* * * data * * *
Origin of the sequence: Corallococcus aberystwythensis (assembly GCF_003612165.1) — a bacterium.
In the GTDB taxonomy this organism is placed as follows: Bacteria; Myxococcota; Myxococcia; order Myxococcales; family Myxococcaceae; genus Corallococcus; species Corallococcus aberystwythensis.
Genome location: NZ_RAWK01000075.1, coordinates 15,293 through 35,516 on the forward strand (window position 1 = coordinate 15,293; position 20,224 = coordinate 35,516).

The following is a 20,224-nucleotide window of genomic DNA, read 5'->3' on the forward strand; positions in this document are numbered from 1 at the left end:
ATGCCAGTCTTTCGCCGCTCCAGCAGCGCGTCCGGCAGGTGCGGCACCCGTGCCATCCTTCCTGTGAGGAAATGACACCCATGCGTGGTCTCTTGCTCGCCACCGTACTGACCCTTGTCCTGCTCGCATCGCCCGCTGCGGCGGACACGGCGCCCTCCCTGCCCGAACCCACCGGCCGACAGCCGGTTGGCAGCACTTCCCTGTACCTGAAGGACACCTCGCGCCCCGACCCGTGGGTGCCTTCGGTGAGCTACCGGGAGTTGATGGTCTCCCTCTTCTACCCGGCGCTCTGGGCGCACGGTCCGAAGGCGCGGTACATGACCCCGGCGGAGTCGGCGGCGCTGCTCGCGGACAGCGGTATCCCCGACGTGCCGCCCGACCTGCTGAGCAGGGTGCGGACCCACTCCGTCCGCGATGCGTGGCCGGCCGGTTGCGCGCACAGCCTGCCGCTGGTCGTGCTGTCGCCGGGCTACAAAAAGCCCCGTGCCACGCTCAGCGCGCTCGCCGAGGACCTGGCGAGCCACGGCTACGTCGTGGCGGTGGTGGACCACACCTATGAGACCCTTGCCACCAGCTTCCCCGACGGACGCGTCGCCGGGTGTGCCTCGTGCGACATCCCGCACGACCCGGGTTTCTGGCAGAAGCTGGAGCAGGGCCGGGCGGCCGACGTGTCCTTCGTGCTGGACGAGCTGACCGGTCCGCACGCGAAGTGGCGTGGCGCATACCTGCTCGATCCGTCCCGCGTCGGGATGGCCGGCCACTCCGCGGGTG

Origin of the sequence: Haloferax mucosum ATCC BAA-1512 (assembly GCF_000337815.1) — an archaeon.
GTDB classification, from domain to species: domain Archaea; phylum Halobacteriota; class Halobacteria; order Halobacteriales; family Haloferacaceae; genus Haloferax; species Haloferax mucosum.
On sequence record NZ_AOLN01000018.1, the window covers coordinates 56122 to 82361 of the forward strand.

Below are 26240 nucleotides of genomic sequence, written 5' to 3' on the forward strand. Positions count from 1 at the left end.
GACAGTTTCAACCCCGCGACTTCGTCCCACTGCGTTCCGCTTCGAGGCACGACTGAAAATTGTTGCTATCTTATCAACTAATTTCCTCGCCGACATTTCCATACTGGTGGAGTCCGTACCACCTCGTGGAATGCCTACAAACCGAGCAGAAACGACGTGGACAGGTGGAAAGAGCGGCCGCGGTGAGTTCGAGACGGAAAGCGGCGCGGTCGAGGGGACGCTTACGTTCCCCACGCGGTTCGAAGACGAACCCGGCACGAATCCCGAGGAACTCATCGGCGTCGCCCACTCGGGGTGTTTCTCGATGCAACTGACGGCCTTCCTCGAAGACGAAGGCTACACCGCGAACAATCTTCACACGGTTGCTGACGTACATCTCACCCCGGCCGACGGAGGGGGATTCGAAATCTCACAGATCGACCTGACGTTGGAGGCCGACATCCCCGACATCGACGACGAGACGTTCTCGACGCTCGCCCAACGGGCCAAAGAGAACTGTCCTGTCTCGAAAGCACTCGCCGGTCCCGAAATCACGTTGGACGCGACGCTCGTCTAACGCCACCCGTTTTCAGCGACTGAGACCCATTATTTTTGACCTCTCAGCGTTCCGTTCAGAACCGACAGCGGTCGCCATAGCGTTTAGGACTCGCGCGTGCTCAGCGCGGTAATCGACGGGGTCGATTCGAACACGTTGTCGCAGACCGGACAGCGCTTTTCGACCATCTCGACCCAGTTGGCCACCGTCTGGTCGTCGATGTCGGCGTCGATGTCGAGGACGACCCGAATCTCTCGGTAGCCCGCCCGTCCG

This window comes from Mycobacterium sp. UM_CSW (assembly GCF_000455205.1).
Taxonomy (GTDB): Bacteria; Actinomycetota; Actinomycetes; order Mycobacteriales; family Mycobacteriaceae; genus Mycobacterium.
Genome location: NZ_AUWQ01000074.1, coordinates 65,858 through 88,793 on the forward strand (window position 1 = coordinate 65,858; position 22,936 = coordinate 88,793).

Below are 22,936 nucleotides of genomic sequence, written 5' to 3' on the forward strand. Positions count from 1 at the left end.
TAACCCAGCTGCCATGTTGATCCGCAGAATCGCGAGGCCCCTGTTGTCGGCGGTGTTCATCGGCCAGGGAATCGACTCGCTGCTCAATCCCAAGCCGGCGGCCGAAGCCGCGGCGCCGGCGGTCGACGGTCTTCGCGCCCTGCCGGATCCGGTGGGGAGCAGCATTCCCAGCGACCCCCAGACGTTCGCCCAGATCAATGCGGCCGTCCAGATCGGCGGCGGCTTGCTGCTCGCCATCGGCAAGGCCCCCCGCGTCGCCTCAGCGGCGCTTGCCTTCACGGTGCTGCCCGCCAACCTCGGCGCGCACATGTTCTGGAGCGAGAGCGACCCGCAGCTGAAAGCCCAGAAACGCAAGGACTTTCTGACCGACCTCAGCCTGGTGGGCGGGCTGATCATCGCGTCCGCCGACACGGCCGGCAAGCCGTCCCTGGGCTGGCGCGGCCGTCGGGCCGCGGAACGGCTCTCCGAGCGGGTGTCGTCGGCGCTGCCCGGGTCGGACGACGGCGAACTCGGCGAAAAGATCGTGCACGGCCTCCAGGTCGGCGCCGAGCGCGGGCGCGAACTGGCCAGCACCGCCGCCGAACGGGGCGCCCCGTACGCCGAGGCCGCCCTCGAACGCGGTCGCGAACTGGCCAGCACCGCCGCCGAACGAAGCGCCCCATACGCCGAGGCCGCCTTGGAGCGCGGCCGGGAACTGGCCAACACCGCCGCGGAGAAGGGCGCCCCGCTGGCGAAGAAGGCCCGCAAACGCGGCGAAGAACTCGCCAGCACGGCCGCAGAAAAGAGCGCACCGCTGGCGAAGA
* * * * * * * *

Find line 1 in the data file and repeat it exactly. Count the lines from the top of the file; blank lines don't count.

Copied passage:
Origin of the sequence: Corallococcus aberystwythensis (assembly GCF_003612165.1) — a bacterium.